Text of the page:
/// The Penny Arcade Guys Film a Reality TV Show Called "Strip Search"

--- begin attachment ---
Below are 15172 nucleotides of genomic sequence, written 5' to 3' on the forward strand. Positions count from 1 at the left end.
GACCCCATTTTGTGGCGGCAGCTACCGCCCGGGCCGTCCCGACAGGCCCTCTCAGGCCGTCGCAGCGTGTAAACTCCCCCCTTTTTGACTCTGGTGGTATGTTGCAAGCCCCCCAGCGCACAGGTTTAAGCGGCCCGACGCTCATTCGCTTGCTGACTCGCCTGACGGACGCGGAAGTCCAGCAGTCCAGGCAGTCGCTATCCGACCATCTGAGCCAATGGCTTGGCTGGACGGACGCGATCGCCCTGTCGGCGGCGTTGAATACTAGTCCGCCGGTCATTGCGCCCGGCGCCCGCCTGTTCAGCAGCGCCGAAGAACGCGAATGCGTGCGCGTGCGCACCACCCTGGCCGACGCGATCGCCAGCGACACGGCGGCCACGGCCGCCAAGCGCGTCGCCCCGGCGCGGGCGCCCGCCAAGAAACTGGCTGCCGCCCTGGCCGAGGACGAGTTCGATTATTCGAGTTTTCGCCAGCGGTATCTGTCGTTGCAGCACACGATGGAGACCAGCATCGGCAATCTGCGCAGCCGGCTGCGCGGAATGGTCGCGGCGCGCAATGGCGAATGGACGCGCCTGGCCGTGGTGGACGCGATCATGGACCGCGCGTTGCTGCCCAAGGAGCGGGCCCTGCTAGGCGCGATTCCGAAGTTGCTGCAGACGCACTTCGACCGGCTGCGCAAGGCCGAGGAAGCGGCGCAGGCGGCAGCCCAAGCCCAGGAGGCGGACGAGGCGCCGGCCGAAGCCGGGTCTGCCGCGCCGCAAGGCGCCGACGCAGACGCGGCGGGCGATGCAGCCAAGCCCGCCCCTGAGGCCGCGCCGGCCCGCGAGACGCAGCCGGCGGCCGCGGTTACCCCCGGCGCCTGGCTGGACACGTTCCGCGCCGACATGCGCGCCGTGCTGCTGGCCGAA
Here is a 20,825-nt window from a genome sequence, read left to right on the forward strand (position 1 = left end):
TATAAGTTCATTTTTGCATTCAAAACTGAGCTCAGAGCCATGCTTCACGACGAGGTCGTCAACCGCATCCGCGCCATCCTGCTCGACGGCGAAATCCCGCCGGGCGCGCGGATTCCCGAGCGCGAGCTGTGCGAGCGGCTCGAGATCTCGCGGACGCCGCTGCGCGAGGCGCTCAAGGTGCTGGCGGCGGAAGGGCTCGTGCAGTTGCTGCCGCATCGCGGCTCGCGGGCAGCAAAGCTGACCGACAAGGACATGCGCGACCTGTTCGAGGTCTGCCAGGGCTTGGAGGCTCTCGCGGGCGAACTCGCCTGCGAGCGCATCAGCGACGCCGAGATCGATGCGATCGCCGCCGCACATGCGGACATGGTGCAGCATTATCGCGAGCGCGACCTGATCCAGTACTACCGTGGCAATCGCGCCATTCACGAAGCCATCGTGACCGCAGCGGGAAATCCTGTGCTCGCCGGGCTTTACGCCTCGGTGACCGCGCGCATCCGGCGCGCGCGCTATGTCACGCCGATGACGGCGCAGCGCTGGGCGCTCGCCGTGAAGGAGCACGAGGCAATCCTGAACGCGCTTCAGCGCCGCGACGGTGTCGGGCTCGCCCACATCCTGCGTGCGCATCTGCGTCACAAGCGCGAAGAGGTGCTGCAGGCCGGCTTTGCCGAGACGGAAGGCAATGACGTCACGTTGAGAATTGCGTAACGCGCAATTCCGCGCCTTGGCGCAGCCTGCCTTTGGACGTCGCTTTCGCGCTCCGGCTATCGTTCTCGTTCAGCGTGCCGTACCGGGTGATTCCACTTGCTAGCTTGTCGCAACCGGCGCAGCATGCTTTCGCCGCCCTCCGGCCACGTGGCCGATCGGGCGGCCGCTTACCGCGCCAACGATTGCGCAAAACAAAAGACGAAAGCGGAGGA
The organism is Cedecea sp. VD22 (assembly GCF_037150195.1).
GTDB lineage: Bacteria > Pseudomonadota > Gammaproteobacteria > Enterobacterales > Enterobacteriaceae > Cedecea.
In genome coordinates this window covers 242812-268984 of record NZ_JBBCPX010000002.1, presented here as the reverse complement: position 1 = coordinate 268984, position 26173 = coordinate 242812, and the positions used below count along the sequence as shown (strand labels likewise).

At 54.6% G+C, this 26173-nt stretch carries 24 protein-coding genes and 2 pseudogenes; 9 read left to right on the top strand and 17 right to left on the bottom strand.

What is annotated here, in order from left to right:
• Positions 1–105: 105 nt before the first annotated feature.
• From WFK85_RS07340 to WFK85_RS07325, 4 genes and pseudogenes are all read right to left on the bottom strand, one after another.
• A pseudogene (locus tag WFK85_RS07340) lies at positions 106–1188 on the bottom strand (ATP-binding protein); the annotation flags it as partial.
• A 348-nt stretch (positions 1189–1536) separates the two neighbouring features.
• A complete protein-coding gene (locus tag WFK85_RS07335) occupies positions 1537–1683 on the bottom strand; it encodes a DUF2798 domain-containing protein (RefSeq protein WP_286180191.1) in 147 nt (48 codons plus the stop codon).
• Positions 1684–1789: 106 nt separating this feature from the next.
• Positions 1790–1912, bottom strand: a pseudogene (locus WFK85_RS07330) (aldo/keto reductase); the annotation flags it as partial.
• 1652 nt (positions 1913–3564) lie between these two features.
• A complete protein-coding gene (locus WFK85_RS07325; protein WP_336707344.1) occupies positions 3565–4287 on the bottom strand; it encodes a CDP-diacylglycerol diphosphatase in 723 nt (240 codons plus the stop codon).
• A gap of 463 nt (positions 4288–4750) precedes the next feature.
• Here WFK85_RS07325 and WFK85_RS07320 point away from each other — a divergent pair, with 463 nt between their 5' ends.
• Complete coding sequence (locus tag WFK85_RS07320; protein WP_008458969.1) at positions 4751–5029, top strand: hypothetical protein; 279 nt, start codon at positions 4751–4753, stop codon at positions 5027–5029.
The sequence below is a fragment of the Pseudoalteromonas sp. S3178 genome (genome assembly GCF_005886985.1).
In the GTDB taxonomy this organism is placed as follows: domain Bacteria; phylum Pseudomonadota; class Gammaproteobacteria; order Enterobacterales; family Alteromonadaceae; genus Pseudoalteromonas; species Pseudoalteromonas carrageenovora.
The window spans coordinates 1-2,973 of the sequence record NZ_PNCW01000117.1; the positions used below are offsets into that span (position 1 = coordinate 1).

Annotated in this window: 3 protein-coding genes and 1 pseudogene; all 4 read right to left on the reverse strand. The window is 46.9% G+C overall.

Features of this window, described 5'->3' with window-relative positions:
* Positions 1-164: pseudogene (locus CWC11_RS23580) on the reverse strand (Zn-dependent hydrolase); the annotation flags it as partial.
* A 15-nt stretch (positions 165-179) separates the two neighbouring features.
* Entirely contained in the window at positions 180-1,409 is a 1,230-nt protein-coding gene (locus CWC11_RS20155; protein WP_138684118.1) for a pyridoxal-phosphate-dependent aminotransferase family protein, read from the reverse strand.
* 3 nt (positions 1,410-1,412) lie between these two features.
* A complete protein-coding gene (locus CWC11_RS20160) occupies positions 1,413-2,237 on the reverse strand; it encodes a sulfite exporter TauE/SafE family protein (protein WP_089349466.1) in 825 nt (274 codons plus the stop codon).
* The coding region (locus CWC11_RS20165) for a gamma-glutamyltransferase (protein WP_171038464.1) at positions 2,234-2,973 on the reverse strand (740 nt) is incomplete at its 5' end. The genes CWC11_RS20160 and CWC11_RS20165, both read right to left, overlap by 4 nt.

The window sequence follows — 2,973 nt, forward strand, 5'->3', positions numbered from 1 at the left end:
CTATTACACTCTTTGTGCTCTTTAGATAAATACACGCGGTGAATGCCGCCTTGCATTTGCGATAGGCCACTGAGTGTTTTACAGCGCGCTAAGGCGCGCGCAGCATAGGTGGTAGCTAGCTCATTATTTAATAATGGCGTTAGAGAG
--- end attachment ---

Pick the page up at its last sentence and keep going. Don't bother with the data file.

Mike Krahulik and Jerry Holkins started Penny Arcade 15 years ago as a place to publish their comic strips about the videogame industry. Since then, Penny Arcade has became a launch pad for all kinds of entrepreneurial ventures. The 15-person company operates out of an office in Seattle’s Fremont neighborhood, which serves as a sort of incubator for hilarity. Krahulik and Holkins mostly come up with the wacky ideas; as the guy who holds on to the company’s pursestrings, Robert Khoo says whether it’s all possible. So far, Penny Arcade has been successful with the launch of PAX, a well-attended game conference that now has a handful of events around the world. It also has a merchandising business, which is not as widely known, but no less substantial. The company’s latest effort includes filming a reality TV show called “ Strip Search ,” about finding America’s next top comic artist. The funding for the show, in part, came out of a successful Kickstarter campaign that raised half a million dollars. Most of the money went to eliminating advertising on Penny Arcade for a year, but since they exceeded their goal, some of it was also used to support the filming. Here was the idea: Fly in 12 artists from around the world to compete for a $15,000 prize and a chance to work at the Penny Arcade offices for a year. Much like “Top Chef” or “America’s Next Top Model,” the contestants lived with each other in a house, and were put through a series of challenges, where they must “fight, claw, write, and draw until only one artist remains.” While they were in the throes of filming, I talked to Krahulik and Holkins about what it was like to be the show’s creators. The infographic below gives you some clue as to the craziness factor: 16 hours of filming a day, six people who cried, two speeding tickets, and 46 trips to Starbucks. (Not to mention 47 poops recorded, and 26 condoms used.) Krahulik and Holkins act more like brothers than business partners. And while you can rest assured that they strove hard to find the best up-and-coming artist, at the end of the day, everything was done to create the most entertaining outcome possible. “We made it all up, so it’s hard to take it seriously,” said Holkins, who is the primary writer for the Penny Arcade comics. “But the responsibility became really serious when you show up every day and realize that only one person will walk away with the money and the chance to work in the Penny Arcade office for a year.” Krahulik, the Penny Arcade’s illustrator, said that knowing that there will be one winner and 11 losers becomes “bad for your soul” when having to choose between two very qualified contestants. But just because they were sympathetic, that doesn’t mean the duo acted as conscientious objectors. To the contrary: They wanted to make it as juicy as possible. ”Jerry was bad cop, and I was the asshole,” said Krahulik, who prided himself on how many times he made people cry. Holkins said they had to try hard to create drama, especially in a house filled with aspiring artists who all seemed to get along and understand one another. Krahulik said he did his best by looking an artist in the eye and thinking to himself, “what’s the meanest thing that I can say.” Oftentimes, it was something like, “your hair smells like shit.” Holkins explained, “We made them cry for your enjoyment — you psycho!” Despite all the efforts put into to creating an entertaining experience, they assured me that there was absolutely no fabricating of any events.
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